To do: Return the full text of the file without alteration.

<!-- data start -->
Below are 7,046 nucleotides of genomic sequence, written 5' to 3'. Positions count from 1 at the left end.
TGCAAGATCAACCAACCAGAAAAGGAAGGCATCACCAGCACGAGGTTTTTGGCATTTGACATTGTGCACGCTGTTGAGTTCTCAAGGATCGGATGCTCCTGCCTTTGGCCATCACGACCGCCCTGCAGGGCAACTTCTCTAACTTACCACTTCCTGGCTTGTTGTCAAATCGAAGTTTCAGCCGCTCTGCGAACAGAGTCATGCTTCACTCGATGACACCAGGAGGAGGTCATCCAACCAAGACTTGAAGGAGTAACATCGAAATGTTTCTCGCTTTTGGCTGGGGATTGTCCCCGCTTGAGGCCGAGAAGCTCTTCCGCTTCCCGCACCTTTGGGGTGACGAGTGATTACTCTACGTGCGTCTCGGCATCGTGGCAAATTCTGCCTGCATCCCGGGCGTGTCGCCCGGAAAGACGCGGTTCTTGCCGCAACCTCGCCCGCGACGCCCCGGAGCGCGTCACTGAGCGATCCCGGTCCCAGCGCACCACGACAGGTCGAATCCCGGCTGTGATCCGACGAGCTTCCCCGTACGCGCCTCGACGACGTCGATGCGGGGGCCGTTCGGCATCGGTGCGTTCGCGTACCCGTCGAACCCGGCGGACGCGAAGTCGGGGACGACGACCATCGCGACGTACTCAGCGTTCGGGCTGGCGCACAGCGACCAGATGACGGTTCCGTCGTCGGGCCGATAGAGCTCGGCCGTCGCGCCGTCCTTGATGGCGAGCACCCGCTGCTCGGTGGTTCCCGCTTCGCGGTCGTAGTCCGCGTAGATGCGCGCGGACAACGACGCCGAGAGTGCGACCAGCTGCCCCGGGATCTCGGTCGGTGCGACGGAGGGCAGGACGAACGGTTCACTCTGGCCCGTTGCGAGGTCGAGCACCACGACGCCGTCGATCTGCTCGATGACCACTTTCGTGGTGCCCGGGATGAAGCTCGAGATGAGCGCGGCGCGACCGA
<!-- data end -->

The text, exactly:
Below are 7,046 nucleotides of genomic sequence, written 5' to 3'. Positions count from 1 at the left end.
TGCAAGATCAACCAACCAGAAAAGGAAGGCATCACCAGCACGAGGTTTTTGGCATTTGACATTGTGCACGCTGTTGAGTTCTCAAGGATCGGATGCTCCTGCCTTTGGCCATCACGACCGCCCTGCAGGGCAACTTCTCTAACTTACCACTTCCTGGCTTGTTGTCAAATCGAAGTTTCAGCCGCTCTGCGAACAGAGTCATGCTTCACTCGATGACACCAGGAGGAGGTCATCCAACCAAGACTTGAAGGAGTAACATCGAAATGTTTCTCGCTTTTGGCTGGGGATTGTCCCCGCTTGAGGCCGAGAAGCTCTTCCGCTTCCCGCACCTTTGGGGTGACGAGTGATTACTCTACGTGCGTCTCGGCATCGTGGCAAATTCTGCCTGCATCCCGGGCGTGTCGCCCGGAAAGACGCGGTTCTTGCCGCAACCTCGCCCGCGACGCCCCGGAGCGCGTCACTGAGCGATCCCGGTCCCAGCGCACCACGACAGGTCGAATCCCGGCTGTGATCCGACGAGCTTCCCCGTACGCGCCTCGACGACGTCGATGCGGGGGCCGTTCGGCATCGGTGCGTTCGCGTACCCGTCGAACCCGGCGGACGCGAAGTCGGGGACGACGACCATCGCGACGTACTCAGCGTTCGGGCTGGCGCACAGCGACCAGATGACGGTTCCGTCGTCGGGCCGATAGAGCTCGGCCGTCGCGCCGTCCTTGATGGCGAGCACCCGCTGCTCGGTGGTTCCCGCTTCGCGGTCGTAGTCCGCGTAGATGCGCGCGGACAACGACGCCGAGAGTGCGACCAGCTGCCCCGGGATCTCGGTCGGTGCGACGGAGGGCAGGACGAACGGTTCACTCTGGCCCGTTGCGAGGTCGAGCACCACGACGCCGTCGATCTGCTCGATGACCACTTTCGTGGTGCCCGGGATGAAGCTCGAGATGAGCGCGGCGCGACCGA